PlaceTech | 5 ways to harness building technology for ESG goals
Intelligent buildings could achieve up to 50% energy savings, writes James Hallworth, but what practical steps should landlords and tenants take to meet sustainability targets – and why?
By 2050 every building will need to hit the net zero energy-use reduction goal to avoid the worst impacts of global warming in line with the Paris Agreement and UK government legislation. Targets have also been set for all new buildings to reach net zero by 2030.
One of the more measurable interventions to meet the challenge is the deployment of cloud-based, IoT-linked intelligent building technologies. A vital tool that puts owners and fund managers in the driving seat, building technology gives landlords oversight of key data for individual assets, so that they can track, and plan for, progress to net zero.
Here are five practical ways that building technology can make a measurable impact on sustainability targets:
1. No more wasted energy
Up to 25% of energy in the commercial real estate sector is wasted, says the International Energy Agency (IEA). It has identified reductions in energy waste as the primary focus of any net zero asset plan.
Building technology can analyse live data to determine when and why existing plant and equipment are not working as they should be, and making the necessary adjustments, meaning systems can be optimised and energy wastage eliminated.
For instance, at one recently refurbished 30,000 sq ft office building in the South East, intelligent building tech enabled a 60% energy reduction. By installing a building operating system which overlayed the buildings’ air handling unit, VRF and underfloor heating systems, we were able to optimise energy consumption by establishing automated rules for those systems based on occupancy and air quality levels.
2. Get occupiers on board
As occupiers increasingly look to landlords to provide the means for pursuing their own sustainability agenda, intelligent building technology allows occupiers to streamline their own energy use by linking their IoT sensor devices and smart meters to a central operating system.
Intelligent building solutions enable a whole-building approach, and so engagement with the people occupying the building is fundamental and comes with the quid pro quo of cost efficiencies for occupiers. Real time analysis of grid power carbon intensity can empower occupiers into making informed choices on energy use based on current carbon intensity levels.
Following a monitoring and targeting strategy using real-time granular data across a mixed office portfolio of nine properties spread nationwide, which accounted for 80% of the building owner’s total energy consumption (a £2.3 million spend), we introduced smart metering. The roll-out delivered 20% savings in the first year, equating to almost £500,000 of annual savings.
3. Choose maintenance that hits the spot
While legacy building management systems are limited to acting as a warning light, state-of-the-art intelligent building systems precision-identify, diagnose, and adjust to automatically solve problems before they cost money or waste energy. Intelligent building control systems mean focused, automated and targeted maintenance, facilitating a two-way conversation between engineers and the building itself.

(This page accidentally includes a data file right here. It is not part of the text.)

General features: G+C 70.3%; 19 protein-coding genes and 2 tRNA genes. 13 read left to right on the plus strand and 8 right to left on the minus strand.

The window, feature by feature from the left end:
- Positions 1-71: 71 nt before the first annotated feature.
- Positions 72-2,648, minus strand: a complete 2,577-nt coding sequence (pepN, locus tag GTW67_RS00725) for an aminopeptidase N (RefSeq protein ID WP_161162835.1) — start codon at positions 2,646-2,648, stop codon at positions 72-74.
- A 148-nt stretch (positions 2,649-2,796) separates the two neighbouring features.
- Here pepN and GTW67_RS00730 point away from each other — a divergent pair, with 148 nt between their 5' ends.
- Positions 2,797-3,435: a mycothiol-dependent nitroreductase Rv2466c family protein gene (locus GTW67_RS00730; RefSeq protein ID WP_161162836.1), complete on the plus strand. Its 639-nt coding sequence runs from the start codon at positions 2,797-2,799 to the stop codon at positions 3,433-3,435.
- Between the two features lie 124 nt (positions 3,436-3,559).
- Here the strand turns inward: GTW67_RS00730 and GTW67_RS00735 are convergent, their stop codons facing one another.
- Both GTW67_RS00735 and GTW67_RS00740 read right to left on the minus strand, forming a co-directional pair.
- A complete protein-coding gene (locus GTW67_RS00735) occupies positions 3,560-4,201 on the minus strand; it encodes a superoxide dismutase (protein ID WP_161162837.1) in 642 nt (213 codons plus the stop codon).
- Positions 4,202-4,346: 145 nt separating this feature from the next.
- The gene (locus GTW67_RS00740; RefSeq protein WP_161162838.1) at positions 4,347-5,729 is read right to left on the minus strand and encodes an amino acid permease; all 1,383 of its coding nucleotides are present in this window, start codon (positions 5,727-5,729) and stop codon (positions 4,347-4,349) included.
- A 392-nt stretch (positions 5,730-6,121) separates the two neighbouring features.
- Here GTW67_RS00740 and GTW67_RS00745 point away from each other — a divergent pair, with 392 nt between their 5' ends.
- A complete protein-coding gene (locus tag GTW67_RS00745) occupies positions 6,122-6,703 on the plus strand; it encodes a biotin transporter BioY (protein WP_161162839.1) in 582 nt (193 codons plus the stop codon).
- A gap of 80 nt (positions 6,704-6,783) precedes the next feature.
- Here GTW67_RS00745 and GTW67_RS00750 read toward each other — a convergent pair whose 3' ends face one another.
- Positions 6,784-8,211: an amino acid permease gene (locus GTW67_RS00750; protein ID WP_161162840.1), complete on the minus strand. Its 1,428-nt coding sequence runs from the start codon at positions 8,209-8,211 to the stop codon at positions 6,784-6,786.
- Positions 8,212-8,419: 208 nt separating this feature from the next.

Through automated testing, engineers can identify, in a controlled environment, exactly which units require work, enabling targeted maintenance rather than blanket – often unnecessary – replacements. Digital twin simulations can recreate various breakdown or emergency scenarios and test the resilience of the building’s performance, with smaller bite-sized twin technology is more attainable across portfolios.
4. Maximise and track green power sources
Ticking the on-site renewable energy box, for example with on-site power generation solutions such as solar PV arrays, is not enough without continuous performance monitoring to ensure equipment is running efficiently.
By linking operational data, and building a clear picture of how energy is being used in a specific asset, it’s possible to gain visibility and control over these facilities. Intelligent building operating systems can automatically improve efficiency, while flagging any operational faults that need attention.
The refurbishment of 10Brindleyplace, a 212,000 sq ft office space, provided the opportunity to integrate 840 sq ft of on-site solar PV, contributing to 65% annual energy savings compared to a typical office of equal size. Intelligent building technology then provides live tracking data to ensure performance matches theoretical outputs.
5. A breath of fresh air
Indoor air quality (IAQ) sensor advances mean that sensors are increasingly desirable in the battle against Covid-19. When harnessed in conjunction with intelligent building technology, indoor air quality sensors can measure carbon dioxide, relative humidity and temperature – and chemical pollutant levels – and make automated adjustments. The data gives landlords better insight into how they can improve the environment for the wellbeing of occupiers.
There are significant bottom-line gains to be made. In the wake of the pandemic, the premium for healthy spaces is likely to increase. By deploying technological solutions, building owners can keep occupiers safer by providing healthier workplaces.
James Hallworth is senior associate, building technology, at Workman.